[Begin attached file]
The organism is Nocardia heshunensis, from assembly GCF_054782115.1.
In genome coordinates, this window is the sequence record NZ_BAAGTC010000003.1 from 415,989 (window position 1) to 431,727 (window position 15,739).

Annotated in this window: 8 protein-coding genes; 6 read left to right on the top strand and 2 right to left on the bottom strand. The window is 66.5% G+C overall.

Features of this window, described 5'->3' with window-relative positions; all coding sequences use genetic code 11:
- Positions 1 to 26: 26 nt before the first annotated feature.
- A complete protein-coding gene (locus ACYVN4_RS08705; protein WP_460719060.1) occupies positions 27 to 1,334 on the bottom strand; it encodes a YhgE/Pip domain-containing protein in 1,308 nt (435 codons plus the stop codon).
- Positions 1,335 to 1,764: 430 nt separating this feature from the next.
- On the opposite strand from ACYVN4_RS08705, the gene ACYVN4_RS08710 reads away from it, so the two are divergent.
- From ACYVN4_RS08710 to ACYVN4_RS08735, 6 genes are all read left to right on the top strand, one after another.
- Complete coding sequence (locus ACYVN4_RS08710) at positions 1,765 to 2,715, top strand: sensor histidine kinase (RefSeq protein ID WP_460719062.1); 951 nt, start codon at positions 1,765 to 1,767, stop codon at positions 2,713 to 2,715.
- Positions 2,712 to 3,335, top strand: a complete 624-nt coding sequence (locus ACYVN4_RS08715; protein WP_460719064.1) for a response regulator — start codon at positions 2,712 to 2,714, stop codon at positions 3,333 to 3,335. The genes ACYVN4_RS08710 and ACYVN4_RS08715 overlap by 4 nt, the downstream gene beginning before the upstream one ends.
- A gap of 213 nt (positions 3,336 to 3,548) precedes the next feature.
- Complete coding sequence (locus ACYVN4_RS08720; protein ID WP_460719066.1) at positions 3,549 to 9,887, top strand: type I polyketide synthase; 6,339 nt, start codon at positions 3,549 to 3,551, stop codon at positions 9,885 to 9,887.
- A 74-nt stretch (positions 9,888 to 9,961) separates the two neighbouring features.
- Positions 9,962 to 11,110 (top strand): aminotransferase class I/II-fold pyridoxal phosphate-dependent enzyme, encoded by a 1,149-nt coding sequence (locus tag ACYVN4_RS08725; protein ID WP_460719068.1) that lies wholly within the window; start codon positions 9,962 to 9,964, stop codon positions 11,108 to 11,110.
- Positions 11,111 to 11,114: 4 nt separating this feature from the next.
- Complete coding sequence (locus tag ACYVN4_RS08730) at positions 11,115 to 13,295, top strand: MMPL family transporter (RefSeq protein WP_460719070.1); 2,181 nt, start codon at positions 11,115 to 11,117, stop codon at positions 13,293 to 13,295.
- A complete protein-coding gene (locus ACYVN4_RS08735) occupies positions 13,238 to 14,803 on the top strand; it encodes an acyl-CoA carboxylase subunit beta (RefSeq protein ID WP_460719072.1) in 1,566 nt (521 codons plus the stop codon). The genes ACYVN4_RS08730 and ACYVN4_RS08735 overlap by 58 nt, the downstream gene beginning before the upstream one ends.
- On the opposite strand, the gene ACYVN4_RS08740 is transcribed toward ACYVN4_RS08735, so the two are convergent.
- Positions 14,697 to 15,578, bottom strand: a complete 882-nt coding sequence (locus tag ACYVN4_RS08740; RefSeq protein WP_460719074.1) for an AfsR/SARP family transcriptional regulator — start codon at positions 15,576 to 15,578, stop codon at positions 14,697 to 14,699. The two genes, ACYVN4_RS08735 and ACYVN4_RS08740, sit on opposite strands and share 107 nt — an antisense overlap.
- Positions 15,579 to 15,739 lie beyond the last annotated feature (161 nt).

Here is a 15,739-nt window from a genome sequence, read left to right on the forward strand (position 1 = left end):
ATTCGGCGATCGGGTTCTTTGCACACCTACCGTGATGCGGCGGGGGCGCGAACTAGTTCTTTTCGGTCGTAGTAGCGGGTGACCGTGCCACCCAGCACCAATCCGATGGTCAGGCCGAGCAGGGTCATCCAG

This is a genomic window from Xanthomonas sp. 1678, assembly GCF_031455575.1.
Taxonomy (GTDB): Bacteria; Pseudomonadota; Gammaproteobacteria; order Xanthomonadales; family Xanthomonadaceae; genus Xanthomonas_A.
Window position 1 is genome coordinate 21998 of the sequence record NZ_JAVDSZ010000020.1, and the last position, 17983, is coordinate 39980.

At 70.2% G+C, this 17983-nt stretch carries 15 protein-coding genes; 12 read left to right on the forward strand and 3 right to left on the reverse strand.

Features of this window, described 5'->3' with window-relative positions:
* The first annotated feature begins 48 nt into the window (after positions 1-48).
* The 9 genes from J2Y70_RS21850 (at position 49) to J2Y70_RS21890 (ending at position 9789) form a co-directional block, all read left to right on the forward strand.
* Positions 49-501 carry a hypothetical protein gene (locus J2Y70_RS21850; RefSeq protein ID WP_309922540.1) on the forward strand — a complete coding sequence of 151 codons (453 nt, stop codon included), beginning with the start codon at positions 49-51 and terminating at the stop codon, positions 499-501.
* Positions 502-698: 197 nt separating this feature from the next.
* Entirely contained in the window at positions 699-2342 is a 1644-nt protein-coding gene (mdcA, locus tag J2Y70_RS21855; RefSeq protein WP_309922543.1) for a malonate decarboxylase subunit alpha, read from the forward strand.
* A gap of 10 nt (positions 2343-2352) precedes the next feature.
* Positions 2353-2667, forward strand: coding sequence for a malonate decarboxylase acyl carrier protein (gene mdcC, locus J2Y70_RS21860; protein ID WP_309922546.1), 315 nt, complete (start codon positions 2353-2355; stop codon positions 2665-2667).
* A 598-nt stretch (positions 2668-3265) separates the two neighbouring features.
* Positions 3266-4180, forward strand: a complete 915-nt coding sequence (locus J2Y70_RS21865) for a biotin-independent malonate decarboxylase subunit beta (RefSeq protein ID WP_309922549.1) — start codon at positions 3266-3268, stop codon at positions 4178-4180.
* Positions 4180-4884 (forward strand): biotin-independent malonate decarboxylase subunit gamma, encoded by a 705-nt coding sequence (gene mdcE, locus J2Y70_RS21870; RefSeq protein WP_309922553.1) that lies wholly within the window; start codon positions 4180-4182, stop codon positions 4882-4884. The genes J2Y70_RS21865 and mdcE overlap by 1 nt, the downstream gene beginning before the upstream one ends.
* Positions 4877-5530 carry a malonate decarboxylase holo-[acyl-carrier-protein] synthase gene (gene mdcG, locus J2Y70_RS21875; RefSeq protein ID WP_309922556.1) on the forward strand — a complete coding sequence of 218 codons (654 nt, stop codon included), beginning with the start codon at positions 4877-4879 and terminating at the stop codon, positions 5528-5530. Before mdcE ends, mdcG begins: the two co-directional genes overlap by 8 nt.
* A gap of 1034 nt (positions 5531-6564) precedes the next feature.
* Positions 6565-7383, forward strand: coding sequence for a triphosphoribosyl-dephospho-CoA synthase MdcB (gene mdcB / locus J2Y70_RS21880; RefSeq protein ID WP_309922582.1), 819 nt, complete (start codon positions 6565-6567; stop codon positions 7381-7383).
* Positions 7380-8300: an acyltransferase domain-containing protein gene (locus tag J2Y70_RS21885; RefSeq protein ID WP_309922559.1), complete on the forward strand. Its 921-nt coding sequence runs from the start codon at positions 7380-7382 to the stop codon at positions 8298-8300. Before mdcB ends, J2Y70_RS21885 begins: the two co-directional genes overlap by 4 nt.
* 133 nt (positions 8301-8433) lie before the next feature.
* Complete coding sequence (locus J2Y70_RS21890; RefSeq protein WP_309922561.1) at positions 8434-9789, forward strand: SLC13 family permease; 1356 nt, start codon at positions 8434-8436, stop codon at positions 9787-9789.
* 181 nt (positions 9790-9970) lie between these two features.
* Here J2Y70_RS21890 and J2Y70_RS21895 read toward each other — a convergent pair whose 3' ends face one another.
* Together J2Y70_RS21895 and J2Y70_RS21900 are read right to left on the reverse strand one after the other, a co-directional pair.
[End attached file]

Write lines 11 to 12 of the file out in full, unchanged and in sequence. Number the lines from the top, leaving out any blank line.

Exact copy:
- Positions 2,712 to 3,335, top strand: a complete 624-nt coding sequence (locus ACYVN4_RS08715; protein WP_460719064.1) for a response regulator — start codon at positions 2,712 to 2,714, stop codon at positions 3,333 to 3,335. The genes ACYVN4_RS08710 and ACYVN4_RS08715 overlap by 4 nt, the downstream gene beginning before the upstream one ends.
- A gap of 213 nt (positions 3,336 to 3,548) precedes the next feature.